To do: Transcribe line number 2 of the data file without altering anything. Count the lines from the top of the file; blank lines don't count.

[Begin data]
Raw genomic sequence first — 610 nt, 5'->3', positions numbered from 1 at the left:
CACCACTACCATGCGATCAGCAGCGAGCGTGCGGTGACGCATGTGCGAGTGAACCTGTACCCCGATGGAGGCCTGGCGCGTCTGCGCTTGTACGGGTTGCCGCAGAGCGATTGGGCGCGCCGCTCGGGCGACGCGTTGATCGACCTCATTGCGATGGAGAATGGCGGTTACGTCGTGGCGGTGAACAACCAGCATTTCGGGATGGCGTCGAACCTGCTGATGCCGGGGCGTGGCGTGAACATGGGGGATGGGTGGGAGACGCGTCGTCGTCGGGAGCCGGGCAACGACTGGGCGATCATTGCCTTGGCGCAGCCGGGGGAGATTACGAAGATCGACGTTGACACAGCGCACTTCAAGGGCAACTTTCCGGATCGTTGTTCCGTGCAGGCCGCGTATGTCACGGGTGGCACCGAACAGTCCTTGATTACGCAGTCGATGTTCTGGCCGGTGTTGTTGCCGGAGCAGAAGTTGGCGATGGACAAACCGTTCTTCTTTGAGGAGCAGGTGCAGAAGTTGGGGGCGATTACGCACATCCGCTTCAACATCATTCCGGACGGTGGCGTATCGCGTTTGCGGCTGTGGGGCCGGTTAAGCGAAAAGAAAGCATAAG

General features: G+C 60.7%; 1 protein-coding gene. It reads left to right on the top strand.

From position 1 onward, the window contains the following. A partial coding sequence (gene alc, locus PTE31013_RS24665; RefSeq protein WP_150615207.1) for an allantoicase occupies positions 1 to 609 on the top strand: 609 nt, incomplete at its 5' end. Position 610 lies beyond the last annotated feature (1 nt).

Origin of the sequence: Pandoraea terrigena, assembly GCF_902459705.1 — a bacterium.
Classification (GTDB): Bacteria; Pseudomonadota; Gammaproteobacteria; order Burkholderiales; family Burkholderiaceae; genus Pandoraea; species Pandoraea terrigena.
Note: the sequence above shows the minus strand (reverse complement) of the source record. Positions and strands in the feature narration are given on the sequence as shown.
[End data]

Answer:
CACCACTACCATGCGATCAGCAGCGAGCGTGCGGTGACGCATGTGCGAGTGAACCTGTACCCCGATGGAGGCCTGGCGCGTCTGCGCTTGTACGGGTTGCCGCAGAGCGATTGGGCGCGCCGCTCGGGCGACGCGTTGATCGACCTCATTGCGATGGAGAATGGCGGTTACGTCGTGGCGGTGAACAACCAGCATTTCGGGATGGCGTCGAACCTGCTGATGCCGGGGCGTGGCGTGAACATGGGGGATGGGTGGGAGACGCGTCGTCGTCGGGAGCCGGGCAACGACTGGGCGATCATTGCCTTGGCGCAGCCGGGGGAGATTACGAAGATCGACGTTGACACAGCGCACTTCAAGGGCAACTTTCCGGATCGTTGTTCCGTGCAGGCCGCGTATGTCACGGGTGGCACCGAACAGTCCTTGATTACGCAGTCGATGTTCTGGCCGGTGTTGTTGCCGGAGCAGAAGTTGGCGATGGACAAACCGTTCTTCTTTGAGGAGCAGGTGCAGAAGTTGGGGGCGATTACGCACATCCGCTTCAACATCATTCCGGACGGTGGCGTATCGCGTTTGCGGCTGTGGGGCCGGTTAAGCGAAAAGAAAGCATAAG